Oklahoma: A Hotbed of Music Talent & Tradition

Somewhere between the big T’s of Texas and Tennessee and just west of the Deep South, Oklahoma sometimes gets overlooked in appreciations of American music. But a century after Woody Guthrie was born there, the state continues to be a wellspring of tradition-based talent and hotbed for new sounds.

Look at recent Americana charts and you can’t miss the growing presence of Oklahoma artists. There’s the unflinchingly raw songwriting of John Moreland, a DIY upstart who made the jump to influential British label 4AD for last year’s Big Bad Luv. There’s the country rock of Turnpike Troubadours, whose two straight Billboard Top 5 country albums earned a coveted Austin City Limits TV segment. There’s former Troubadours member John Fullbright, a Grammy-nominated singer-songwriter who’ll bring a cast of his friends to SXSW this year as part of a Tulsa music showcase.

Work outward from the core and the picture gets even broader and more intriguing. Parker Millsap is a fire-and-brimstone shouter whose apocalyptic tunes such as “The Very Last Day” (the title track to his 2016 Americana chart-topper) burn with gospel-infused fury. J.D. McPherson, who’s made records for influential indie labels Rounder and New West, digs into rockabilly grooves to harken back to the R&B-heavy days of early rock ’n’ roll. Samantha Crain, a Native American singer-songwriter who made her first record a decade ago as a teen, turned toward indie-pop on last year’s You Had Me At Goodbye and recently has been producing, working with Okie upstarts Annie Oakley and Kierston White.

Add the likes of soulful singer Audra Mae, country-folk rambler Wink Burcham, Moreland’s accomplished sideman John Calvin Abney, sweet-voiced Carter Sampson and many more waiting in the wings, and you see that Oklahoma is in the midst of an Americana boom.

Turnpike Troubadours. Photo by David Mc Clister

Turnpike Troubadours. Photo by David Mc Clister


“People compare us to either the next Austin or the next Nashville, and certainly we take that as a compliment,” says Abby Kurin, director of film, music, art and culture for VisitTulsa and a longtime curator of shows for the city and state at SXSW. “But if you look back on what Tulsa has been doing and Oklahoma as a whole, it’s always had that rich history.”

Indeed. Tulsa’s magnificent Woody Guthrie Center, a museum and archival home to works by the likes of Bob Dylan and Phil Ochs, is a constant reminder of the state’s foremost American music icon. Many legends followed in Woody’s footsteps, from Roger Miller to Leon Russell and J.J. Cale to the Axton family (mother Mae of “Heartbreak Hotel” fame and her son Hoyt’s “Joy to the World”).

Mainstream country stars ascended in the ‘80s and ‘90s with Vince Gill, Reba McEntire and Garth Brooks. And the late Jimmy LaFave, who died of cancer last year, helped spread the state’s legacy to his adopted town of Austin, where he and fellow Oklahoman Kevin Welch became honorary Texas troubadours alongside Butch Hancock, Joe Ely and Robert Earl Keen.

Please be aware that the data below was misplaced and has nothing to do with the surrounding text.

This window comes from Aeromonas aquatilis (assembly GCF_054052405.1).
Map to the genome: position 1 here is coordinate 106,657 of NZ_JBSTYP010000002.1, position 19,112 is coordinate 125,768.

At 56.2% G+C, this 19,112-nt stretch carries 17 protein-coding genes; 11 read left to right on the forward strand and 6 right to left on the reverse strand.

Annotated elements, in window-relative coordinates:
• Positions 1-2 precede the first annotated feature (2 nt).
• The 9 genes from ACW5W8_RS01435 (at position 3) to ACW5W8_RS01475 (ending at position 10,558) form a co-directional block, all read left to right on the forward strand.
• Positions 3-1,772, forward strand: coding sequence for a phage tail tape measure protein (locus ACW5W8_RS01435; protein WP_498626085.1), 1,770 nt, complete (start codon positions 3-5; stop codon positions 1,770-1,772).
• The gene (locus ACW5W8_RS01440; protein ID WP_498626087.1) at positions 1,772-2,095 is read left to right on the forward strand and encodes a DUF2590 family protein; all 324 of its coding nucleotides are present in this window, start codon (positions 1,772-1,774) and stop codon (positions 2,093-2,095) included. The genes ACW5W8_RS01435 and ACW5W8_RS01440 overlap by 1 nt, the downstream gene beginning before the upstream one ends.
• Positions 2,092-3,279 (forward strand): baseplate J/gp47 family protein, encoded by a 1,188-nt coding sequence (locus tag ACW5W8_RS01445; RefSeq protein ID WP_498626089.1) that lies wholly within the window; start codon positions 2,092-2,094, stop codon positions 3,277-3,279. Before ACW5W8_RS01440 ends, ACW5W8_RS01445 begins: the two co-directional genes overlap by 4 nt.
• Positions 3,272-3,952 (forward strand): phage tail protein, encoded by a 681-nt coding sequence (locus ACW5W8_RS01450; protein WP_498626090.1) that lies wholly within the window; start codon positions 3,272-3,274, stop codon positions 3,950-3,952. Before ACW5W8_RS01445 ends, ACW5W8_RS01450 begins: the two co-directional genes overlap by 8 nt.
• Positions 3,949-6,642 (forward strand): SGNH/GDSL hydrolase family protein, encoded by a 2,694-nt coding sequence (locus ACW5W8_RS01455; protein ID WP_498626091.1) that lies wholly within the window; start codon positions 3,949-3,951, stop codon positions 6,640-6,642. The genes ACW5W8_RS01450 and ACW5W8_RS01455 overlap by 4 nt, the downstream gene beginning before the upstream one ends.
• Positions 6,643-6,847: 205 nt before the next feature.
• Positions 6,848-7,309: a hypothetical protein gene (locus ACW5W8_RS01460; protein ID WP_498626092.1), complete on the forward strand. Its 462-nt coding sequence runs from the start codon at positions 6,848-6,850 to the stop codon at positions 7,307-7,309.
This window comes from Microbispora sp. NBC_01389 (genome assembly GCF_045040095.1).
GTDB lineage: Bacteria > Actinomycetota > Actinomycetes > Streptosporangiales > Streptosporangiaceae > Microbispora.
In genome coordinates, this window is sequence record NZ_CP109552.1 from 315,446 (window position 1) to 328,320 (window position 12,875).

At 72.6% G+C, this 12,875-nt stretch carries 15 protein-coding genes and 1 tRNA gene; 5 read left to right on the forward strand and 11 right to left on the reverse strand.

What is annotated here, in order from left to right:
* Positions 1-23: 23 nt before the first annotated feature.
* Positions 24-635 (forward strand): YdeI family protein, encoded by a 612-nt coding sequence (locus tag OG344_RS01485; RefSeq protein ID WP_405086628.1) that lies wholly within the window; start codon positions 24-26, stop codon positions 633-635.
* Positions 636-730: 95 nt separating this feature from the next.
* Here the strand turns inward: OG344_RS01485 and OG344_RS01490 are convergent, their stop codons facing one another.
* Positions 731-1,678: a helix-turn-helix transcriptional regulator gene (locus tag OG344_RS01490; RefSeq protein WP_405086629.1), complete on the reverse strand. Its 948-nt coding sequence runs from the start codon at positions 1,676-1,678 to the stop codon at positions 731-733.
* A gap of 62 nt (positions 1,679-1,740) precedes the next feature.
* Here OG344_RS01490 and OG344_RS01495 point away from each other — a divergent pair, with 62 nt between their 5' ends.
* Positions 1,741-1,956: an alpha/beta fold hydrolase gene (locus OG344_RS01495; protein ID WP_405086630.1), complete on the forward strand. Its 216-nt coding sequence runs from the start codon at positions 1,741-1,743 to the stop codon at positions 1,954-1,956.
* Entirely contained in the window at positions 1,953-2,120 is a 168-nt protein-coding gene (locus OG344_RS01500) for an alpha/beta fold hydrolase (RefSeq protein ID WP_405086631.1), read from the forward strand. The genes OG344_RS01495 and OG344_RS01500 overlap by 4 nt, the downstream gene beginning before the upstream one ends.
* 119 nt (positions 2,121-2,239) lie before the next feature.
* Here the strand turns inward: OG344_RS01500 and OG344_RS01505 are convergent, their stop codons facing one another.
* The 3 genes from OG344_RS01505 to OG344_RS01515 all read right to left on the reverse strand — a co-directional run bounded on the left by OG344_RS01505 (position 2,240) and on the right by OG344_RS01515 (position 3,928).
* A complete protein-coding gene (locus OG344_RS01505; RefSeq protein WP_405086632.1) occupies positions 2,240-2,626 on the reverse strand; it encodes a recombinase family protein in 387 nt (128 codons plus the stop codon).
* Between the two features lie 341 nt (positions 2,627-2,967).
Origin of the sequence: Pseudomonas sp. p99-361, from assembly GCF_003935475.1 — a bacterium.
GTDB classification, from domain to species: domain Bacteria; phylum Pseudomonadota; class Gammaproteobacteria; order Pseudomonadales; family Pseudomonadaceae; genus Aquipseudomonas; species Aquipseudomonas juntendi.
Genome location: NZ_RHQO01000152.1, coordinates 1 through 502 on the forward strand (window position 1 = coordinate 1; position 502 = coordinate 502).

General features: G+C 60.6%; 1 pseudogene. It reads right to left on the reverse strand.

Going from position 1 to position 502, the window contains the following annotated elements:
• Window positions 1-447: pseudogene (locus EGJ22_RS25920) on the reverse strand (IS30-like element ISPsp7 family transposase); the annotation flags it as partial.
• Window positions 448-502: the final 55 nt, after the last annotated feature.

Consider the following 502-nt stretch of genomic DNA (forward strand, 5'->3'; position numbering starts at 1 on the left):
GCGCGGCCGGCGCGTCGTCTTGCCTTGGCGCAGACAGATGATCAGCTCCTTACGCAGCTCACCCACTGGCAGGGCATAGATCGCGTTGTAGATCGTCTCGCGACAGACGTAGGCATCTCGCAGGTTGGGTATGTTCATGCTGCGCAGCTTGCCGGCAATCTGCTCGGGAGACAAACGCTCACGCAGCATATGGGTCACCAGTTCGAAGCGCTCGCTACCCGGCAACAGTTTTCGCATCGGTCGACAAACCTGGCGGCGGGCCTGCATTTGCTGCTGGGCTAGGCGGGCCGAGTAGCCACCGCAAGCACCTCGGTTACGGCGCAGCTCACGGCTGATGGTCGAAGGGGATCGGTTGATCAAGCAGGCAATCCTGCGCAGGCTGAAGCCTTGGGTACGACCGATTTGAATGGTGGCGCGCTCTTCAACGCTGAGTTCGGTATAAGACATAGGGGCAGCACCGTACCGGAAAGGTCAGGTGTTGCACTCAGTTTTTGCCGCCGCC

“But if you look back on what Tulsa has been doing and Oklahoma as a whole, it’s always had that rich history.”

That Austin-to-Oklahoma connection has an integral patron in Greg Johnson, who lived in Austin for many years before opening Oklahoma City’s Blue Door venue a quarter-century ago. “If I hadn’t been in Austin, the Blue Door would not have happened,” he says, explaining that he opened the venue in 1992 partly to bring his Texas favorites north of the Red River.

Parker Millsap Photo by Samantha Foulks

Parker Millsap Photo by Samantha Foulks


What he found, gradually, was a budding Oklahoma scene that filled the gaps of the roots-music scene that Bob Childers, Tom Skinner, the Red Dirt Rangers and others had forged in the ‘70s. First came the “red dirt” bands: Cross Canadian Ragweed, Jason Boland & the Stragglers and other roadhouse warriors whose proliferation mirrored similar Texas-circuit acts such as Reckless Kelly and Randy Rogers Band.

The current crop of talent pulls from influences well beyond red dirt. Fullbright’s gravitation toward piano suggests the influence of Oklahoman Jimmy Webb, the masterful songwriter responsible for many of Glen Campbell’s biggest hits as well as pop smashes such as “Up, Up and Away” and “MacArthur Park.” A few years ago at the Blue Door, the pair did a spectacular duo performance of Webb’s classic tune “If You See Me Getting Smaller.”

And it’s not out-of-place for Oklahoma roots acts to give props to the Flaming Lips, the Oklahoma City band that grew from dive-bar underdogs to theatrical mega-sensation by the turn of the century. Or Hanson, the sibling pop trio that parlayed their 1990s bubblegum smash “MMMBop” into adulthood roles as ambassadors for the Tulsa music scene with their state-of-the-art 3CG Studio in the downtown Brady Arts District.

Such facilities, and the production assistance of Fullbright, lured rising roots-country band American Aquarium from their North Carolina home base to Tulsa in late 2017 to make their upcoming album. Band leader B.J. Barham says he’s impressed at the bonds between artists that have transcended stylistic boundaries.

“They just look at it as music,” Barham says. “A lot of those folks are just friends, and they don’t look at it as genres. It’s more of a scene, and that’s a cool thing.”

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